Fixtures are permanent parts of a home. But what counts as permanent, and are fixtures included in a home sale? How can it affect your mortgage?
When viewing a home for sale, you might wonder which items in the home come with the house, and which ones will go with the seller when they move out once and for all. Some items, known as “fixtures,” must be part of a sale unless the buyer and the seller specifically agree otherwise.
Most fixtures are easy to identify because they are attached to the structure itself. Occasionally, the status of an item like a refrigerator, ceiling fan, or hot tub can be unclear. Sellers need to be clear about what is and isn’t a fixture if they believe there is any doubt. Buyers can ask sellers about specific items, even if it seems obvious that something meets the definition of a fixture.
Disputes over whether something is a fixture can affect a buyer’s loan process, delay closing, and even affect property taxes.
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What is a home fixture?
Two kinds of property are involved in real estate transactions in Texas:
Real property: The land itself and structures that are permanently affixed to the land are considered real property. Home fixtures are a type of real property.
Personal property: Tangible items that can be moved from one place to another, including appliances, furniture, electronic equipment, and fixtures like sinks and toilets.
When “personal property” is permanently attached to “real property”, it can become part of the real property. “Permanently attached” means that you cannot remove the item without damaging it or the home.
Examples of Home Fixtures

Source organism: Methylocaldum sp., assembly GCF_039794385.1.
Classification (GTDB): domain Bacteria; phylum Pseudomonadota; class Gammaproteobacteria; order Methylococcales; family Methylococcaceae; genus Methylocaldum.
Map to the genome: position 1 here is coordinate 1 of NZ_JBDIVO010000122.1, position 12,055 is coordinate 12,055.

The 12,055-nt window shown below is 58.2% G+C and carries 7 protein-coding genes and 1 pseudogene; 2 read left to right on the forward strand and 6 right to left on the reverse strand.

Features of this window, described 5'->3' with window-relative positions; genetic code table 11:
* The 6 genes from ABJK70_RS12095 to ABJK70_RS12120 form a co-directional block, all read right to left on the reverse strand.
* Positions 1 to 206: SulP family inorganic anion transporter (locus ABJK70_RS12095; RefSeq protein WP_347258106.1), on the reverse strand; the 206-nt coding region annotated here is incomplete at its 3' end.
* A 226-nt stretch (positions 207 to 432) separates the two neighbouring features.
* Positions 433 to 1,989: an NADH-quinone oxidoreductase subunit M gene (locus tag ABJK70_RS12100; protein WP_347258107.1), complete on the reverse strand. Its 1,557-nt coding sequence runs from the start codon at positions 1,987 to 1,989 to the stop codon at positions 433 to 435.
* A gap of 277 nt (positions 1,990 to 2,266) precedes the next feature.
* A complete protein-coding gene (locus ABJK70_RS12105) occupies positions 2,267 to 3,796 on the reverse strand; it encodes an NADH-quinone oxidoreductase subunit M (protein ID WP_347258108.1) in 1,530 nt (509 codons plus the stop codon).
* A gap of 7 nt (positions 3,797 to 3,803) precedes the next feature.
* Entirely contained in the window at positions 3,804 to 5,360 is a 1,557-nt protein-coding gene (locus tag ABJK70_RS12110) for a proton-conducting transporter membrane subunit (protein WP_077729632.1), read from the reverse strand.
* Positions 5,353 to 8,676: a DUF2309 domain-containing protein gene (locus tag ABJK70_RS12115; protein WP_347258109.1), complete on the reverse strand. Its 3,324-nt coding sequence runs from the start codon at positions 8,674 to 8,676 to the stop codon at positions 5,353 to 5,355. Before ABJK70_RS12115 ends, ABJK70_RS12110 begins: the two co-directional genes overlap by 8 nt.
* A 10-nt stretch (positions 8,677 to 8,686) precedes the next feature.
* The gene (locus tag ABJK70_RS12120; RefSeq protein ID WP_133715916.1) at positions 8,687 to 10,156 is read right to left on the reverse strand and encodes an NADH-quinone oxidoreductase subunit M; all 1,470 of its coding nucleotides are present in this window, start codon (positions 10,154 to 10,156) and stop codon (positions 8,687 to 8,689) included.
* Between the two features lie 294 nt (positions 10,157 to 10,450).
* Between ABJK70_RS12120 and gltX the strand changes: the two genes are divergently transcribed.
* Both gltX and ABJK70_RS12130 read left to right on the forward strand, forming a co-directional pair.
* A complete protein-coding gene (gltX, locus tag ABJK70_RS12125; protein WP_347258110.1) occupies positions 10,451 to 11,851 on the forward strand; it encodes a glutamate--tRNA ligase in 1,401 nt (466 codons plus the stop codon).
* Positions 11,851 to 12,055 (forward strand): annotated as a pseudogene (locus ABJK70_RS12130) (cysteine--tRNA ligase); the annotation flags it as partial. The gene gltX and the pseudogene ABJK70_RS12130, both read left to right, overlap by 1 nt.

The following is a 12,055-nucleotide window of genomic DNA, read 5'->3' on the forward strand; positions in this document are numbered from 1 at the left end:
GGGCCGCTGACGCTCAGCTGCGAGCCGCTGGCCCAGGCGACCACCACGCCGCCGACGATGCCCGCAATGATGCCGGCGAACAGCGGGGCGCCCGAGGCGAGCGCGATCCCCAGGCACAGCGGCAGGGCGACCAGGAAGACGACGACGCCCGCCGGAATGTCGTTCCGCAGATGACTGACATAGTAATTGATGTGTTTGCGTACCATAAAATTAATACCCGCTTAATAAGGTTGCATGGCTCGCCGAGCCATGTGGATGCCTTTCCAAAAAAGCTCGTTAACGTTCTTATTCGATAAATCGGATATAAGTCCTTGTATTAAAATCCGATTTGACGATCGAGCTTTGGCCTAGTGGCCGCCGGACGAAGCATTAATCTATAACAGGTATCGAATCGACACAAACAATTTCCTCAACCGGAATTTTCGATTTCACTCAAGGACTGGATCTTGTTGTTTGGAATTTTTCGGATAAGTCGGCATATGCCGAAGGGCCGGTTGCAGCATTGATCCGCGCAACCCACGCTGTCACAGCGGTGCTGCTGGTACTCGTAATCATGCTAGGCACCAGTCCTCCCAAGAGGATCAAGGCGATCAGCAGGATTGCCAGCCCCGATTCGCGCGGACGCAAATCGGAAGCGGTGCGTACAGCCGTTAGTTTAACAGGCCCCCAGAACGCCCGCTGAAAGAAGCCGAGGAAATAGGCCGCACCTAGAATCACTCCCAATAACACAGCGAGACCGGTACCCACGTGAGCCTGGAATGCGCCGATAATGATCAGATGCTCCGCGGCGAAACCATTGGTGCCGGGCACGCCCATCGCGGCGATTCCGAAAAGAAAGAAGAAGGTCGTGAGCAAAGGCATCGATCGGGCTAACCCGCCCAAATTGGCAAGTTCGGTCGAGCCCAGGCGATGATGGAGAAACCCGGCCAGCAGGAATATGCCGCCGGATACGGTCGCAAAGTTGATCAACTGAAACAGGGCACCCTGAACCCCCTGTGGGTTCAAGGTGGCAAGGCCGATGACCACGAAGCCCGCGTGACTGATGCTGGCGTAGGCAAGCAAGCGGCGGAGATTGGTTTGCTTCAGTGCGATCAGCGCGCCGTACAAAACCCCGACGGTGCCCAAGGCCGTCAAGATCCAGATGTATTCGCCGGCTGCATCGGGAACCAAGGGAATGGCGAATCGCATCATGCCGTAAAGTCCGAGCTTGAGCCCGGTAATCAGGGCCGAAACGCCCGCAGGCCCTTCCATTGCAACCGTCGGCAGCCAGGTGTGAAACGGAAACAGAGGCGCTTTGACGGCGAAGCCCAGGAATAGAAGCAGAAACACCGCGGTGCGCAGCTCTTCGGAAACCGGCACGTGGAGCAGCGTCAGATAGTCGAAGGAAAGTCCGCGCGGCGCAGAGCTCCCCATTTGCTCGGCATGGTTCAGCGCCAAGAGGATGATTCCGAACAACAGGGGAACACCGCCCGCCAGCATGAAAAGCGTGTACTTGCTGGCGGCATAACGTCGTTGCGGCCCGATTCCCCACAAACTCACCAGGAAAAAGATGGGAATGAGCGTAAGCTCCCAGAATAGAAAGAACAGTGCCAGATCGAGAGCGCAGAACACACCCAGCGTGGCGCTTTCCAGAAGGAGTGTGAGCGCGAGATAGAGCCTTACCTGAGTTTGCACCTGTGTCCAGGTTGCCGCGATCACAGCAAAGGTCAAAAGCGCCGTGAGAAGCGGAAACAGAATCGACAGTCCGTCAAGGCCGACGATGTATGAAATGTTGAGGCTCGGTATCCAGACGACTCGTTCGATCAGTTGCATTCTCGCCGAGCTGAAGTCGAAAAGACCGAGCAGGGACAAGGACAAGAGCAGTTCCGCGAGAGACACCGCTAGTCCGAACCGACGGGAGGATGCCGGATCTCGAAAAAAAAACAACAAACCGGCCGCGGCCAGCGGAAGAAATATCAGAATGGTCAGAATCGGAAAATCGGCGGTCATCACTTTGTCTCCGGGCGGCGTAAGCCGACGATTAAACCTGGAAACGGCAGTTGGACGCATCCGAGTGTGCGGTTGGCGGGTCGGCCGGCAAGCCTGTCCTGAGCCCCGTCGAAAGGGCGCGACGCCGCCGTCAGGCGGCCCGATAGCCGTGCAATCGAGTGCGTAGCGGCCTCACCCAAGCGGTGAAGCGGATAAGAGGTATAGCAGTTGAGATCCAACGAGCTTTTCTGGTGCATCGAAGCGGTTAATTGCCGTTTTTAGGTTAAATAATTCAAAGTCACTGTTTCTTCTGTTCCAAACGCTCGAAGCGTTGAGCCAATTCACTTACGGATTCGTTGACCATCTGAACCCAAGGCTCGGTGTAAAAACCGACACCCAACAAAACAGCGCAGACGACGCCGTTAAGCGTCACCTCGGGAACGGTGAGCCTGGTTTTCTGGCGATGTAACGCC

Spools of copper wire are personal property when you buy them at a hardware store. Once you install the wire in the walls as part of the electrical system, though, it becomes part of the home. It is a fixture because you cannot remove it without damaging both the home and the wire. Other items that are typically permanently attached to a home include:
Sinks, toilets, and other bathroom utilities
Plumbing pipes and equipment
Central A/C units
Alarm and security systems
Shrubbery and other landscaping
Window treatments like blinds which are affixed to the wall
Hard-wired smart devices such as thermostats, cameras, doorbells, and more
Some items that are usually personal property can become fixtures if they are attached to the structure of the home. A refrigerator remains personal property as long as the only thing you need to do to remove it from the home is to unplug it and roll it out the door. If the refrigerator is enclosed in a custom-built cabinet, however, it is a fixture that belongs to the home. The same goes for a grill that is standing on its own on a patio versus one that is built into the masonry.
Photo by leyla.a on Flickr [Creative Commons]
Determining Whether Something is a Permanent Home Fixture
The Supreme Court of Texas has identified three factors that can help determine whether a particular item is a fixture or not:
Whether the method used to attach the item to the home is typically permanent, such as cement, glue, or bolts;
Whether the item has been adapted to fit a particular purpose in the home, such as a pool cover cut to fit the exact size and shape of the home’s in-ground pool; and